He feels guilty sometimes too about some of what he did and saw, but unless he’s had a drink or two, he doesn’t talk about that stuff.
He quietly departed his village alone and traveled to Kabul, where he began sleeping on the floor of a friend’s apartment. Without a job, he couldn’t afford to bring his wife and daughter with him, so they remained with Zabi’s father, who swore to protect them.
Understanding Veteran Suicide
The War Horse is collecting demographic information about verifiable suicides among Post-9/11 veterans. By filling out our confidential form you are helping us identify suicides and other untold stories from war.
Take Our Survey
The Marine Corps taught me that despair and violence was renewing. In boot camp I shouted “kill” 100 times a day, and went to two church services back-to-back on Sundays. I prayed to kill. It would mark me, and yes, I believed, it would save me.
The reality, I think, is that I made no difference at all. They were never going to understand American-style policing. As long as the Afghans thought it was OK to treat women like property, like killing a woman was equivalent to killing a goat, then they were never going to understand higher-level concepts like voting, or free speech, or feminism.
A WAR THAT BEGAN AS CHILDREN
Wars were small, quick affairs involving special operators, U.N. peacekeepers and long-range bombers. A decade later, I found myself going back and forth with an antiwar protestor after covering a rally at the University of Massachusetts Amherst for the student newspaper. I was learning an early lesson in journalism: admit personal views at your own risk.
Read Derrick and Ian's story.
Alyssa’s teacher took her to the counselor’s office where Veronica was waiting. “My mom looked at me and told me Papi wasn’t coming home,” Alyssa said. “I didn’t know what she meant. She just looked at me and said, ‘He died.’”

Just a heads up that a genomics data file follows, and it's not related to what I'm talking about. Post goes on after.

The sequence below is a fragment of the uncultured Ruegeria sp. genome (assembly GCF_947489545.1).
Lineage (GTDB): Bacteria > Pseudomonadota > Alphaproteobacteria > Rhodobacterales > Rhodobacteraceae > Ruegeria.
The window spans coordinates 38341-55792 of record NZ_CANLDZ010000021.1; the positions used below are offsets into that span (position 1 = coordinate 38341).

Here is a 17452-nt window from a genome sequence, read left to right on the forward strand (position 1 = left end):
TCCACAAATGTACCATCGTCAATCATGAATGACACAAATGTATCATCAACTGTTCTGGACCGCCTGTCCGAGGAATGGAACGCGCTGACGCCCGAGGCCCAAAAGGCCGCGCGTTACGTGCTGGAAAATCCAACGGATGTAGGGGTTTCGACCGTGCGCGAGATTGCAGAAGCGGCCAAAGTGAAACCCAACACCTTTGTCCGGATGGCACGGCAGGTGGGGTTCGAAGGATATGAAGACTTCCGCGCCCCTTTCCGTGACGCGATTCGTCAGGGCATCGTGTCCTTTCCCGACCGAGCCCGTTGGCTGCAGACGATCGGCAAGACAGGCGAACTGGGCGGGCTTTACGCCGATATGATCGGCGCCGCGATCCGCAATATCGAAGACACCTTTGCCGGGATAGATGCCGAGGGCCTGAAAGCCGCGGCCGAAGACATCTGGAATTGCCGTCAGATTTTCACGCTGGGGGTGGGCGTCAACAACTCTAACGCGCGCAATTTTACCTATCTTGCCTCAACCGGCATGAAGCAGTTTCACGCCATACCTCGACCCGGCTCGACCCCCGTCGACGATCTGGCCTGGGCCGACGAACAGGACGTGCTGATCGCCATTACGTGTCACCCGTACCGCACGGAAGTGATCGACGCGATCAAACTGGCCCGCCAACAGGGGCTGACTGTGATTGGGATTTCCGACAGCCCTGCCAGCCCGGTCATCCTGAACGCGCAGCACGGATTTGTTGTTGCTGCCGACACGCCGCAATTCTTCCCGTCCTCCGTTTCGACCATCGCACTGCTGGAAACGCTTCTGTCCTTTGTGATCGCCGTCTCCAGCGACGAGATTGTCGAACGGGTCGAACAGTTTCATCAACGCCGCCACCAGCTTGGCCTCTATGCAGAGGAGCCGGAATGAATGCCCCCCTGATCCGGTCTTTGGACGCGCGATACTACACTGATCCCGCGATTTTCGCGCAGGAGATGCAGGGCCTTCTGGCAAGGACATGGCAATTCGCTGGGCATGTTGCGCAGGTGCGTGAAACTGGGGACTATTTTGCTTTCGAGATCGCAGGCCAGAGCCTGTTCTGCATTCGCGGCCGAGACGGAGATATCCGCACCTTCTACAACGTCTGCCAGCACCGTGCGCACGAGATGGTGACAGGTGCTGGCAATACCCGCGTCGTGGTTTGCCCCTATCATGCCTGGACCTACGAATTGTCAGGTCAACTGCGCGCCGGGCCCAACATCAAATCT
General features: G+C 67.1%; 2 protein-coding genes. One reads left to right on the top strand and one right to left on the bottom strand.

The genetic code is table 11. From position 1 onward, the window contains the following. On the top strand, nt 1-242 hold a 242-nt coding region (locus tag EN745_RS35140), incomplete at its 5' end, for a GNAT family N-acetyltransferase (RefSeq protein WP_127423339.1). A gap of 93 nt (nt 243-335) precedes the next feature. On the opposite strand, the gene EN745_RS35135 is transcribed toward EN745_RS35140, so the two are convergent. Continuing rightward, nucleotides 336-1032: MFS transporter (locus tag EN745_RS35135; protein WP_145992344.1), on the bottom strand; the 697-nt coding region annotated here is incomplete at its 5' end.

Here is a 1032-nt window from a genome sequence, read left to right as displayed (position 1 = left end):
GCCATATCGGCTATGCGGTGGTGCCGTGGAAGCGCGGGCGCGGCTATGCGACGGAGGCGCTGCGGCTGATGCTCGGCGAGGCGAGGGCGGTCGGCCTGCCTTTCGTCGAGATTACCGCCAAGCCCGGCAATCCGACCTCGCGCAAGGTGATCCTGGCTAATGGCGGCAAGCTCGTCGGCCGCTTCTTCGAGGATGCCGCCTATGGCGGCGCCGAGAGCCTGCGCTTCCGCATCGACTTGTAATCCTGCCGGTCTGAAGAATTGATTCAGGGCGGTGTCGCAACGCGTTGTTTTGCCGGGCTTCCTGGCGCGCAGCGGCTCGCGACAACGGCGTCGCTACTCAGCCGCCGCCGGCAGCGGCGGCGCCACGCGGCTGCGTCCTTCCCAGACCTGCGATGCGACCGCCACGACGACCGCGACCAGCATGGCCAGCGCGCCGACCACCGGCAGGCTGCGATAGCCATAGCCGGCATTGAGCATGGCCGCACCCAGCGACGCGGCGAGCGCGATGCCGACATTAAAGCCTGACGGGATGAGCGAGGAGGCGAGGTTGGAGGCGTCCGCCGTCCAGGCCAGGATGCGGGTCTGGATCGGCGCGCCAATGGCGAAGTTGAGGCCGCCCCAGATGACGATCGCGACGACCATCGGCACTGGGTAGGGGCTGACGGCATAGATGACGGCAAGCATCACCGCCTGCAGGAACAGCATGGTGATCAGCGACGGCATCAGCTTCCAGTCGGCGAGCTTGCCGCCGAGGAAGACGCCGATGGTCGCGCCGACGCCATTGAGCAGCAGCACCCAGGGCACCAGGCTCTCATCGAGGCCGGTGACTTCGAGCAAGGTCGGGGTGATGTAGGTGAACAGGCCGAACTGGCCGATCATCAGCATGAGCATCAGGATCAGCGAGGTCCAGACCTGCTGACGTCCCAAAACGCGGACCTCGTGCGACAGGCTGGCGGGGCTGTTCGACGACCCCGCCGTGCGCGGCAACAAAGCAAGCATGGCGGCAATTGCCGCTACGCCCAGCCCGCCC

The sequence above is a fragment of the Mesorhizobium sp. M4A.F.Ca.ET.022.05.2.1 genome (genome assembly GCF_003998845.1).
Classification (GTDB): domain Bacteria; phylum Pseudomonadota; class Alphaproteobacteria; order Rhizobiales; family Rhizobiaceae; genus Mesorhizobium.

Things were the same for Anthony, who was three. He walked into pre-school that morning expecting good news. Instead, he was told he’d never see his father again.
How Kyle Carpenter Came Back From Death
His fellow Marines, doctors and his family questioned whether he would survive, or if he did, what his quality of life would be. This is the story of his recovery.
Our detailed standards for trauma reporting are inspired by The Dart Center for Journalism and Trauma.
Discover More About The War Horse
How we are going to Make the war horse a reality
With a responsive growth plan and responsible use of donor funds, The War Horse will release stories and site features in stages that ensure we adhere to our Standards of Trauma and Legal Reporting Practices.
JOURNALISM WITH EVERYONE'S STORY IN MIND
The War Horse is a database-driven investigative journalism outlet that publishes reporting focused on the Department of Defense, Department of Veterans Affairs, and the U.S. Armed Forces.
THE HOME OF THE ECHOES PROJECT
The first fully digital collection of multimedia profiles for each of the U.S. service members and interpreters killed in action since 9/11.
Donations Drive Our Journalism
100% of all donations and in-kind services are used to fund our mission and explore the untold stories from Post-9/11 conflict.